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Google Chairman Eric Schmidt Accused of Pressuring Think Tank to Fire Critical Staffers

Tech giant accused of forcing out detractors

Google pressured an independent Washington think tank to fire staff involved with a press release praising the European Union’s $2.7 billion antitrust fine against the tech giant, according to the New York Times.

The New America Foundation posted the release in June, only to have it taken down and reappear hours later. The 10-member Open Markets team (part of New America), including director Barry Lynn, were soon “exiled” from the think tank.

And now non-profit advocacy group Content Creators Coalition is calling for a Congressional investigation into Google’s “Distorting Public Policy Debates.” “Google’s efforts to monopolize civil society in support of the company’s balance-sheet-driven agenda is as dangerous as it is wrong,” the group said in a statement on Wednesday. “For years, we have watched as Google used its monopoly powers to hurt artists and music creators while profiting off stolen content. For years, we have warned about Google’s actions that stifle the views of anyone who disagrees with its business practices, while claiming to champion free speech. Barry Lynn’s Open Markets initiative bravely raised important questions about the growing power Google has in our society. The Open Markets team raised important questions about Google’s dominance and provided a respected forum for others, including c3 Advisory Board Member Jonathan Taplin, to share their research on these issues.”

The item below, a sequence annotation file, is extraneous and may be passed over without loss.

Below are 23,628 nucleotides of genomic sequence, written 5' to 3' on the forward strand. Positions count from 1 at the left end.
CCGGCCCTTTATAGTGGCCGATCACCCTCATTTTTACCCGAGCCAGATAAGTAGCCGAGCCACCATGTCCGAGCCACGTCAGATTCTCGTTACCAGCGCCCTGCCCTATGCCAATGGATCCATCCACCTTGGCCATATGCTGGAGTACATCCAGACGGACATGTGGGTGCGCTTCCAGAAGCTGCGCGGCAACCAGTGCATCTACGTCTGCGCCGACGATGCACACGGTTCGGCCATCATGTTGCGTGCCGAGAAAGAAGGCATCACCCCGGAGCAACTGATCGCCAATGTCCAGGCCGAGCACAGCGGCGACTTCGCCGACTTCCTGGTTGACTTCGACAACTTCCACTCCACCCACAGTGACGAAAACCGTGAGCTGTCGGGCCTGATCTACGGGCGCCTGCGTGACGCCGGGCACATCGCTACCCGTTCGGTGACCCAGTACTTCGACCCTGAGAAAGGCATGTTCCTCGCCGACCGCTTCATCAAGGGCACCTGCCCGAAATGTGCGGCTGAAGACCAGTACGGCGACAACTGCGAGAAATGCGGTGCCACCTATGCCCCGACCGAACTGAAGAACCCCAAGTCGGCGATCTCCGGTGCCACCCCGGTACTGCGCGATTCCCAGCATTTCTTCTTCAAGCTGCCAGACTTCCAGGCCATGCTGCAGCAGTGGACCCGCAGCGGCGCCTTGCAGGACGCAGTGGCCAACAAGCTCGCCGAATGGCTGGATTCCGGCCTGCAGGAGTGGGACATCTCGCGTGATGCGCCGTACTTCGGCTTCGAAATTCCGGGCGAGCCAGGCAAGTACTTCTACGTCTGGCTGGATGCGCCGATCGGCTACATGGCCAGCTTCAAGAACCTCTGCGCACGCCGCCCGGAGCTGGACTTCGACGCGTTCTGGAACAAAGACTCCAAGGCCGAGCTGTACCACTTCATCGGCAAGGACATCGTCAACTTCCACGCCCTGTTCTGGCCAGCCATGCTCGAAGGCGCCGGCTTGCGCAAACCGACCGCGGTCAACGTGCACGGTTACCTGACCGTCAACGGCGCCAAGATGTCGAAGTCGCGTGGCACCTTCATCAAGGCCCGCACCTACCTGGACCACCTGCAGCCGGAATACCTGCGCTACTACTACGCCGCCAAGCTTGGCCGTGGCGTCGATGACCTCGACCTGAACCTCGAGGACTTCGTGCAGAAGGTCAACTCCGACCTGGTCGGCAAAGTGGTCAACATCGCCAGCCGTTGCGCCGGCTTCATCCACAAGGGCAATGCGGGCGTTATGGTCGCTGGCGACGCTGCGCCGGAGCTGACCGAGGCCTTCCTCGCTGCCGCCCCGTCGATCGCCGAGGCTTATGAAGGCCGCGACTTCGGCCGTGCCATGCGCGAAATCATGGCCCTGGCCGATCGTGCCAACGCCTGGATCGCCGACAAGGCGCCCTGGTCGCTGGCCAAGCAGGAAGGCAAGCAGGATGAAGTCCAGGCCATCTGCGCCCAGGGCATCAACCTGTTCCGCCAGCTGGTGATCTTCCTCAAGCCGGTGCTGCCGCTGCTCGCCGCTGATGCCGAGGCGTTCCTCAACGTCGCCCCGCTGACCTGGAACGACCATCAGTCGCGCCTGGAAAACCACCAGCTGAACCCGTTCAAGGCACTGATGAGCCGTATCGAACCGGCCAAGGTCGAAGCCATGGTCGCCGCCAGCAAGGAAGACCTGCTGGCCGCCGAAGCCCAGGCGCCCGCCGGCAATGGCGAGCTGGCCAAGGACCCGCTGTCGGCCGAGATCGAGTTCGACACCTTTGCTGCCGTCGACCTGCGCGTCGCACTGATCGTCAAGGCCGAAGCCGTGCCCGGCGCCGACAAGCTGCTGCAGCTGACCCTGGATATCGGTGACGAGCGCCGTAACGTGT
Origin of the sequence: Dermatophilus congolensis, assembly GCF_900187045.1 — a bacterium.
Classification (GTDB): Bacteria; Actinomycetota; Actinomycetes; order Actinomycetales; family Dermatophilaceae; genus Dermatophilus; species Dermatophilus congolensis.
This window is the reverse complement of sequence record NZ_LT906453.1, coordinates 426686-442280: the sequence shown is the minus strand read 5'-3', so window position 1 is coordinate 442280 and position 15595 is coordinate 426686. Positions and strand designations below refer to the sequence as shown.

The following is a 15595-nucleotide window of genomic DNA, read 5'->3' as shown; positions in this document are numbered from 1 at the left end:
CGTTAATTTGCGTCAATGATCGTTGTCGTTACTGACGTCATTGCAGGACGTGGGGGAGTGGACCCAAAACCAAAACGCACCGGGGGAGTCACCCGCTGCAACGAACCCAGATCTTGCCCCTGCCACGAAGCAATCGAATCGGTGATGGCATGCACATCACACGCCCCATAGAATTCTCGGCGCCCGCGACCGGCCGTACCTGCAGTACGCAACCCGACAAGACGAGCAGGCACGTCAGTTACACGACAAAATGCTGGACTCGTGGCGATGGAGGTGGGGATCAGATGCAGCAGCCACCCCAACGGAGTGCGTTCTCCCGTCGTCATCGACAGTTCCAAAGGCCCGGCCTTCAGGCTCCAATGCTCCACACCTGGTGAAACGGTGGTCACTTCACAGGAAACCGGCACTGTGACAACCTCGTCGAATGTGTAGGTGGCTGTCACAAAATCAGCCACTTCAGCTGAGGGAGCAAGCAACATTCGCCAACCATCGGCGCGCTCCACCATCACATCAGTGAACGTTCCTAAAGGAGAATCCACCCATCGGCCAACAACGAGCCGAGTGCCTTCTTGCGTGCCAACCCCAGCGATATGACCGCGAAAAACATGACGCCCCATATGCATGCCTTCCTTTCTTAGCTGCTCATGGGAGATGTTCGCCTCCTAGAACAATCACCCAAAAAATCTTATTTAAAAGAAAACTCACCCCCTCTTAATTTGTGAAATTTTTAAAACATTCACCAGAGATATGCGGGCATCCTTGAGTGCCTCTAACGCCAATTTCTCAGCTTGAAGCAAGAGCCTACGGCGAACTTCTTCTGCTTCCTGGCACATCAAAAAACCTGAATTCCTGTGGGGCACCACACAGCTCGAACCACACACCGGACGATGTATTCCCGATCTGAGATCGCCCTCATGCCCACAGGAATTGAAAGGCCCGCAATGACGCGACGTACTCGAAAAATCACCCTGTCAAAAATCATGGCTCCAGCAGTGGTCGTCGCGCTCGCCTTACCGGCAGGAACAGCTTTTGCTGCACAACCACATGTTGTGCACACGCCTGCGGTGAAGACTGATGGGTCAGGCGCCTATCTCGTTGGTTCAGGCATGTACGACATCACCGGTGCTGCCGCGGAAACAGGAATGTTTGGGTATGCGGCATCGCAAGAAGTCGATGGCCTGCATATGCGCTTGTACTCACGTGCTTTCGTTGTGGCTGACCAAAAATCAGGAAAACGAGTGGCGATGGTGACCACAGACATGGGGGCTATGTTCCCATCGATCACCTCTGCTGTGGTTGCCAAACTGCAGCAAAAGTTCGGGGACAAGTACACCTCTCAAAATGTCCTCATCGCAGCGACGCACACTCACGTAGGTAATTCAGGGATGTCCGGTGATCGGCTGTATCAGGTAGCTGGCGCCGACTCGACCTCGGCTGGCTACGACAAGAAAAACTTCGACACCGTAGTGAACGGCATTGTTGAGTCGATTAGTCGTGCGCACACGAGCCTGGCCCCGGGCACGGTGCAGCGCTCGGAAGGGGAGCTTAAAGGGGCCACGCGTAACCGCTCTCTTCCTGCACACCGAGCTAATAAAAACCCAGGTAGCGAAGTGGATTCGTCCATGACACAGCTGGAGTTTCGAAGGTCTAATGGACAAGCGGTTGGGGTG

New America’s close connection to Google is said to have played a major factor in the decision to fire Lynn and Open Markets staff. Eric Schmidt, Executive Chairman of Alphabet — Google’s parent company — chaired New America until 2016 and reached out to its president, Anne-Marie Slaughter, to voice his displeasure. Schmidt, along with his family and Google, have contributed more than $20 million to New America since it was founded in 1999.

The shakeup had many of New America’s 200 staff members concerned Google would pull its funding from the organization, which has made itself a fixture on policy issues on the American Left. Lynn, who wrote the memo, was summoned by Slaughter and later fired. In an email to Lynn, Slaughter said the decision was “in no way based on the content of your work,” but accused Lynn of “imperiling the institution as a whole.”

“Google is very aggressive in throwing its money around Washington and Brussels, and then pulling the strings,” said Lynn to the Times. “People are so afraid of Google now.”

But on Wednesday, New America pushed back on the claim Google forced its hand on firing the Open Markets team.

“Today’s New York Times story alleges that Google lobbied New America to expel the Open Markets program because of this press release. I want to be clear: this claim is absolutely false,” said Slaughter in a statement. “As I reiterated to [Lynn] in June, his repeated refusal to adhere to New America’s standards of openness and institutional collegiality meant that we could no longer work together as part of the same institution. I continued, however, to seek a cooperative solution with Barry; unfortunately, I have been unsuccessful.”

Slaughter goes on to say Lynn was terminated, effective immediately.